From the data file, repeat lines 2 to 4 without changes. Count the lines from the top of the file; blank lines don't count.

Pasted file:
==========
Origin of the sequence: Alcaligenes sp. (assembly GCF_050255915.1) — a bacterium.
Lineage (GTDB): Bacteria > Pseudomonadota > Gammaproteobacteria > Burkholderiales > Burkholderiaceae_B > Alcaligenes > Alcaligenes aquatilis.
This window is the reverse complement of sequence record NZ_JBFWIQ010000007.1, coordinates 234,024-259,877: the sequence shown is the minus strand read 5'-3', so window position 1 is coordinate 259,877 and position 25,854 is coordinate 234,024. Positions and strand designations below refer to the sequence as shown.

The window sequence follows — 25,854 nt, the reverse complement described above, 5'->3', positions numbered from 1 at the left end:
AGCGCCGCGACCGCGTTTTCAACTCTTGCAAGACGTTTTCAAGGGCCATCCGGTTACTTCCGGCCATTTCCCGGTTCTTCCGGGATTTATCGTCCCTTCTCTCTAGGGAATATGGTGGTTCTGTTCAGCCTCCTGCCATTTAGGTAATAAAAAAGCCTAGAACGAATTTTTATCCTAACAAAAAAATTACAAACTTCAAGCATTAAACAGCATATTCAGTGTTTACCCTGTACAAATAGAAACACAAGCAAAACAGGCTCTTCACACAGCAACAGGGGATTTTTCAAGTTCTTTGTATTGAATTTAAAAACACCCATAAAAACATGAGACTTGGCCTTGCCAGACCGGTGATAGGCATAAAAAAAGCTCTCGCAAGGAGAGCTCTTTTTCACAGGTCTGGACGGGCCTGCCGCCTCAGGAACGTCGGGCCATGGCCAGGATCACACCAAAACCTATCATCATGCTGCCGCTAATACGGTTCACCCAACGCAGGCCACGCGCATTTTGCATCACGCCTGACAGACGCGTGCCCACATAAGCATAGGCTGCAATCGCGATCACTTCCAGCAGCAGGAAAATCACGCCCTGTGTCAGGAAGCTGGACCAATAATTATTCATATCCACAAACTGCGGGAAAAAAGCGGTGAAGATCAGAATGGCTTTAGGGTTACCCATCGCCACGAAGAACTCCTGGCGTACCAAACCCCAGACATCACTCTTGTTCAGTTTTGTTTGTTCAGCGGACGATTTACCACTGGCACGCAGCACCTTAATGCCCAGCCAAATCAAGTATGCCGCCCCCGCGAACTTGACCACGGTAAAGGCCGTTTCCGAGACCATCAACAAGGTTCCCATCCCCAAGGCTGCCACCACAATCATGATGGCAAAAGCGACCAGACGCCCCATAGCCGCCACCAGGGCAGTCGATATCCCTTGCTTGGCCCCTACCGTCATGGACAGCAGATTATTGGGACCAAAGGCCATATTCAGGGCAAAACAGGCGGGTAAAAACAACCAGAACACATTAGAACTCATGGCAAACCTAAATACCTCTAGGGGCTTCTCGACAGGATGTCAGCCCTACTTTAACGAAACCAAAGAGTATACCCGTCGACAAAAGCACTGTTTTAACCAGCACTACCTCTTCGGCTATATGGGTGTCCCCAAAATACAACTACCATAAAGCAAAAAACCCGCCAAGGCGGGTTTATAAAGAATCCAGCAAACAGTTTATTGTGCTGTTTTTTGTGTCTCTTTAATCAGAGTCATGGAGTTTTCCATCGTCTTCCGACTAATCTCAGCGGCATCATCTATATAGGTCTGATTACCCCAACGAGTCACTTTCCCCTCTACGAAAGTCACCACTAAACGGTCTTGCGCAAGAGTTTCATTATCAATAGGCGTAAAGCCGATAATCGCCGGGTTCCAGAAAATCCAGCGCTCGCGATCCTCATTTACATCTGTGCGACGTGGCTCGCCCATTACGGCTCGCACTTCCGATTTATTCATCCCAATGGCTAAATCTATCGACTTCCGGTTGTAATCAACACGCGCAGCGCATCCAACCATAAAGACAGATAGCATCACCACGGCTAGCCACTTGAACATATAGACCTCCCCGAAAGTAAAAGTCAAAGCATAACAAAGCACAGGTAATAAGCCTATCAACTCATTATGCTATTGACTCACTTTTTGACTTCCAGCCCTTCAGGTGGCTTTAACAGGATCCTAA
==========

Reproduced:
Lineage (GTDB): Bacteria > Pseudomonadota > Gammaproteobacteria > Burkholderiales > Burkholderiaceae_B > Alcaligenes > Alcaligenes aquatilis.
This window is the reverse complement of sequence record NZ_JBFWIQ010000007.1, coordinates 234,024-259,877: the sequence shown is the minus strand read 5'-3', so window position 1 is coordinate 259,877 and position 25,854 is coordinate 234,024. Positions and strand designations below refer to the sequence as shown.

The window sequence follows — 25,854 nt, the reverse complement described above, 5'->3', positions numbered from 1 at the left end: